|The transmission is a device that is linked to the back of the engine and transfers the power from the engine to the drive wheels. An automobile engine operates at its optimum at a certain RPM (Revolutions Per Minute) range and it is the transmission’s responsibility to make ensure that the power is given to the wheels while keeping the engine within that range. It does this through different gear combinations. In first gear, the engine turns much faster in relation to the drive wheels, while in high gear the engine is running even though the car may be going in excess of 70 MPH. In addition to the different forward gears, a transmission also has a neutral position which disconnects the engine from the drive wheels, and reverse, which causes the drive wheels to turn in the opposite direction. Finally, is the Park position. In this position, a latch mechanism (not unlike a deadbolt lock on a door) is inserted into a slot in the output shaft to lock the drive wheels and stop them from turning, thus preventing the vehicle from rolling.
There are two basic classes of automatic transmissions dependent on whether the vehicle is rear wheel drive or front wheel drive.
First on a rear wheel drive car, the transmission is normally mounted to the back of the engine and is located under the hump in the center of the floorboard alongside the accelerator pedal position. A drive shaft links the rear of the transmission to the final drive which is positioned in the rear axle and is used to transfer power to the rear wheels. Power flow on this unit is simple and straight forward going from the engine, via the torque converter, then through the transmission and drive shaft until it gets to the final drive where it is split and sent to the two rear wheels.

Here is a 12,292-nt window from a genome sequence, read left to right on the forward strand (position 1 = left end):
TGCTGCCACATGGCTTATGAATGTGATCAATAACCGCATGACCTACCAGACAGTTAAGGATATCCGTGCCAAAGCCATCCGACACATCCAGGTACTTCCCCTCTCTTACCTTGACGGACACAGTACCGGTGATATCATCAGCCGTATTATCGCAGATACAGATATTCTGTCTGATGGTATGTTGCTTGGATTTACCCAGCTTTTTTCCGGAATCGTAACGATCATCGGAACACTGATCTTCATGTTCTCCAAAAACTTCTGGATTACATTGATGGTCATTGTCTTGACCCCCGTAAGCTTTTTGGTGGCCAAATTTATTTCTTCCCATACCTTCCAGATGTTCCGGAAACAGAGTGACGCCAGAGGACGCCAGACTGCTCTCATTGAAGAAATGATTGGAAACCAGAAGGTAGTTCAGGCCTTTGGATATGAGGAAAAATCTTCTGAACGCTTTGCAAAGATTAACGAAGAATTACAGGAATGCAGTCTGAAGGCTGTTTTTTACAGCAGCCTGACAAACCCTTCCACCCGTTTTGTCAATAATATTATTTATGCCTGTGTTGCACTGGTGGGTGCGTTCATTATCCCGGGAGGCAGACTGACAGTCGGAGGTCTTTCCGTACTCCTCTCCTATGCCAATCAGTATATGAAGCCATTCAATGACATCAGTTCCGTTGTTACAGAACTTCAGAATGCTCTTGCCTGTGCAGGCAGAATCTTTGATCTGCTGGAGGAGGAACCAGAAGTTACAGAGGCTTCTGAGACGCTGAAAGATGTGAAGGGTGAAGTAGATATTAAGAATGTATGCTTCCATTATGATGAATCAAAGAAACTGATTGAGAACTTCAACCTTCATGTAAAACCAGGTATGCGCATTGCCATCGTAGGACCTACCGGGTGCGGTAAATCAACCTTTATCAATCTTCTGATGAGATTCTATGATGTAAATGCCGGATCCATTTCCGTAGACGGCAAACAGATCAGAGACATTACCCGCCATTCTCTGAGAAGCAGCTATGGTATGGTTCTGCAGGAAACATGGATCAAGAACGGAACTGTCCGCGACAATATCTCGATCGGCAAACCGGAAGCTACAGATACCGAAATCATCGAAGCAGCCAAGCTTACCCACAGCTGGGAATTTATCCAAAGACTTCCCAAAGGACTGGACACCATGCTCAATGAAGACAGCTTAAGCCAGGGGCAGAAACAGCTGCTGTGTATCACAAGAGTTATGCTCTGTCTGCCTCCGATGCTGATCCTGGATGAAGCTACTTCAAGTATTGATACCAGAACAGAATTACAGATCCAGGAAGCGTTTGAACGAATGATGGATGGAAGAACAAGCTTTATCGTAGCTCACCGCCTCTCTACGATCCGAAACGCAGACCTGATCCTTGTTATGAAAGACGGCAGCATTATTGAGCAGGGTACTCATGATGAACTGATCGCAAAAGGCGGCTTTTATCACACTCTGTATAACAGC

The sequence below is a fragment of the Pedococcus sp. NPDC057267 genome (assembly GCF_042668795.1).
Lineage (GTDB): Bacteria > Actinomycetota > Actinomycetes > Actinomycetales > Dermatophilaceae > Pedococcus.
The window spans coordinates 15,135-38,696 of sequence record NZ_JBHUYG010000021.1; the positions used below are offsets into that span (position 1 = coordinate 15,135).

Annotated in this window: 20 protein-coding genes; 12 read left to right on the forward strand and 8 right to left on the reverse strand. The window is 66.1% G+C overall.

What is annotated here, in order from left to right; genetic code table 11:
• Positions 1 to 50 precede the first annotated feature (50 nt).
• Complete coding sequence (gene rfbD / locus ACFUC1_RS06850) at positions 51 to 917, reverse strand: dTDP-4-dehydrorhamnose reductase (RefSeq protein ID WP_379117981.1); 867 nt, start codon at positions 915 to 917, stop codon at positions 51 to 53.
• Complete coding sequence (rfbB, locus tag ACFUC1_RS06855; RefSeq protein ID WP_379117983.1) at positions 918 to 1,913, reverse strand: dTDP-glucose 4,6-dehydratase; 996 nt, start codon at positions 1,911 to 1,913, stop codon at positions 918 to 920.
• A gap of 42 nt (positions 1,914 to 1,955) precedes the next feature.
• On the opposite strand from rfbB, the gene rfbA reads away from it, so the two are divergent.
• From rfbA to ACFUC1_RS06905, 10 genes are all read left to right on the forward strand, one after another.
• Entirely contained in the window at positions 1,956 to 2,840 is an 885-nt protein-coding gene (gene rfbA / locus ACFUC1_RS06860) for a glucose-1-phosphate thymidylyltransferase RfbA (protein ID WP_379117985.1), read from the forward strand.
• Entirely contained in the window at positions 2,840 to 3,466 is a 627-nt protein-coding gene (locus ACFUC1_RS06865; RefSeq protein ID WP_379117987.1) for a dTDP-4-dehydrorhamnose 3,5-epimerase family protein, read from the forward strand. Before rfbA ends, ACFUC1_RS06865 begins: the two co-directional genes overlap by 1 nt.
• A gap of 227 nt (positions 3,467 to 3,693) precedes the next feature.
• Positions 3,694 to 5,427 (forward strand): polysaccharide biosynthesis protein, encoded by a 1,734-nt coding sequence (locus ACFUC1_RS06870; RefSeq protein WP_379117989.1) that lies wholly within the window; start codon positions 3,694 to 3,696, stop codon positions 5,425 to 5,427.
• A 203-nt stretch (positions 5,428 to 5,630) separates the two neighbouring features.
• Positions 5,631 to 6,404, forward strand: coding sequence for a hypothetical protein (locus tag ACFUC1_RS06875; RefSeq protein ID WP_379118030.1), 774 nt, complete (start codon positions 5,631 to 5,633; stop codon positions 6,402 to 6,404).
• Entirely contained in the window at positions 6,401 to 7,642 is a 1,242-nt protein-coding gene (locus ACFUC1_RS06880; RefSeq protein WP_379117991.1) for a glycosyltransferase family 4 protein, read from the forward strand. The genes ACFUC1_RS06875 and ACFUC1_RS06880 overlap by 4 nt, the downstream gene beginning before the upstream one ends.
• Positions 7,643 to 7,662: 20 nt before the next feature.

| On a front wheel drive vehicle, the transmission is usually added with the final drive to form what is called a transaxle. The engine on a front wheel drive car is usually positioned sideways in the car with the transaxle tucked under it on the side of the engine facing the rear of the car. Front axles are attached directly to the transaxle and it provides power to the front wheels. In this example, power passes from the engine, through the torque converter to a large chain that sends the power through a 180 degree turn to the transmission that is alongside the engine. From there, the power is sent through the transmission to the final drive where it is divided and sent to the two front wheels through the drive axles.
There are a number of other arrangements including front drive vehicles where the engine is mounted front to back instead of the sideways and there are other systems that drive all four wheels but the two systems described here are the most popular. A less popular rear drive system has the transmission positioned directly to the final drive at the rear and is connected by a drive shaft to the torque converter which is still positioned on the engine. This system is seen on the new Corvette and is used in order to balance the weight evenly between the front and rear wheels for improved performance and driving. Another rear drive system mounts everything, the engine, transmission and final drive in the rear. This rear engine arrangement is popular and available on the Porsche cars.
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